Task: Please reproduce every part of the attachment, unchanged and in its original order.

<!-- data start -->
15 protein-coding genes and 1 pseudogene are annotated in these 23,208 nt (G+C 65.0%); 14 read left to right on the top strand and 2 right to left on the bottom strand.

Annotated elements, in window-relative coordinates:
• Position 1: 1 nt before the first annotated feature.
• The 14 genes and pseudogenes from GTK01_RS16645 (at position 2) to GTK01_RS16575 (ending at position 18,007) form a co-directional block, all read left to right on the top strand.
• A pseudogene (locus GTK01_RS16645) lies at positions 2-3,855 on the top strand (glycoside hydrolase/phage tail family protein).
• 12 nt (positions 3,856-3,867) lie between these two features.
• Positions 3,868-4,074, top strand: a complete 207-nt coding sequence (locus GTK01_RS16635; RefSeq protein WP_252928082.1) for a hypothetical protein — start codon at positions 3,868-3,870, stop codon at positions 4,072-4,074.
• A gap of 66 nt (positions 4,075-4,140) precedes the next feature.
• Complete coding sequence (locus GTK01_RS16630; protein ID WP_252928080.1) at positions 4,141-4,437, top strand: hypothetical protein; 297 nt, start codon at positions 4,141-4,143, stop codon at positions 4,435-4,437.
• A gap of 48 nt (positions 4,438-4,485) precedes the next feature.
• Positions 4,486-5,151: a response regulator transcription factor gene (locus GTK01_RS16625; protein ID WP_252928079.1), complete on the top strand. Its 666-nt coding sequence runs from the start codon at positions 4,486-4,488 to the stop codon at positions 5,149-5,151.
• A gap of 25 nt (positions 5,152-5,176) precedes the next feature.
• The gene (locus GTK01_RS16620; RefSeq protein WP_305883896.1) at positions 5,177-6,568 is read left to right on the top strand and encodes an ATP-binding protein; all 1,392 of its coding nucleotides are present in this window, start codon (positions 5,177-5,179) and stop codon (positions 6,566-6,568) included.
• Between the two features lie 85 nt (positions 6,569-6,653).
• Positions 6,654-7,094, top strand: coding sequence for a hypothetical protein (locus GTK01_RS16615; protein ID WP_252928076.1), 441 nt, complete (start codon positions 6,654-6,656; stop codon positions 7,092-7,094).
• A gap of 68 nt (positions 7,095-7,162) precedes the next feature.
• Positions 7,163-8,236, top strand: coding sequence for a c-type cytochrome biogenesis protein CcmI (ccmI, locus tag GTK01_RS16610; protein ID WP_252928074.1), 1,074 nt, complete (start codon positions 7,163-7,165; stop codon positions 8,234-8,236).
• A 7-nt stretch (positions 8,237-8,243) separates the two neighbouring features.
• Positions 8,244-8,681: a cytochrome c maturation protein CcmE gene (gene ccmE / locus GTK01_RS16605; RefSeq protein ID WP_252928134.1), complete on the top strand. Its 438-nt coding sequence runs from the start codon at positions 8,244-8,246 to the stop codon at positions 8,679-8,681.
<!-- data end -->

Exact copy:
15 protein-coding genes and 1 pseudogene are annotated in these 23,208 nt (G+C 65.0%); 14 read left to right on the top strand and 2 right to left on the bottom strand.

Annotated elements, in window-relative coordinates:
• Position 1: 1 nt before the first annotated feature.
• The 14 genes and pseudogenes from GTK01_RS16645 (at position 2) to GTK01_RS16575 (ending at position 18,007) form a co-directional block, all read left to right on the top strand.
• A pseudogene (locus GTK01_RS16645) lies at positions 2-3,855 on the top strand (glycoside hydrolase/phage tail family protein).
• 12 nt (positions 3,856-3,867) lie between these two features.
• Positions 3,868-4,074, top strand: a complete 207-nt coding sequence (locus GTK01_RS16635; RefSeq protein WP_252928082.1) for a hypothetical protein — start codon at positions 3,868-3,870, stop codon at positions 4,072-4,074.
• A gap of 66 nt (positions 4,075-4,140) precedes the next feature.
• Complete coding sequence (locus GTK01_RS16630; protein ID WP_252928080.1) at positions 4,141-4,437, top strand: hypothetical protein; 297 nt, start codon at positions 4,141-4,143, stop codon at positions 4,435-4,437.
• A gap of 48 nt (positions 4,438-4,485) precedes the next feature.
• Positions 4,486-5,151: a response regulator transcription factor gene (locus GTK01_RS16625; protein ID WP_252928079.1), complete on the top strand. Its 666-nt coding sequence runs from the start codon at positions 4,486-4,488 to the stop codon at positions 5,149-5,151.
• A gap of 25 nt (positions 5,152-5,176) precedes the next feature.
• The gene (locus GTK01_RS16620; RefSeq protein WP_305883896.1) at positions 5,177-6,568 is read left to right on the top strand and encodes an ATP-binding protein; all 1,392 of its coding nucleotides are present in this window, start codon (positions 5,177-5,179) and stop codon (positions 6,566-6,568) included.
• Between the two features lie 85 nt (positions 6,569-6,653).
• Positions 6,654-7,094, top strand: coding sequence for a hypothetical protein (locus GTK01_RS16615; protein ID WP_252928076.1), 441 nt, complete (start codon positions 6,654-6,656; stop codon positions 7,092-7,094).
• A gap of 68 nt (positions 7,095-7,162) precedes the next feature.
• Positions 7,163-8,236, top strand: coding sequence for a c-type cytochrome biogenesis protein CcmI (ccmI, locus tag GTK01_RS16610; protein ID WP_252928074.1), 1,074 nt, complete (start codon positions 7,163-7,165; stop codon positions 8,234-8,236).
• A 7-nt stretch (positions 8,237-8,243) separates the two neighbouring features.
• Positions 8,244-8,681: a cytochrome c maturation protein CcmE gene (gene ccmE / locus GTK01_RS16605; RefSeq protein ID WP_252928134.1), complete on the top strand. Its 438-nt coding sequence runs from the start codon at positions 8,244-8,246 to the stop codon at positions 8,679-8,681.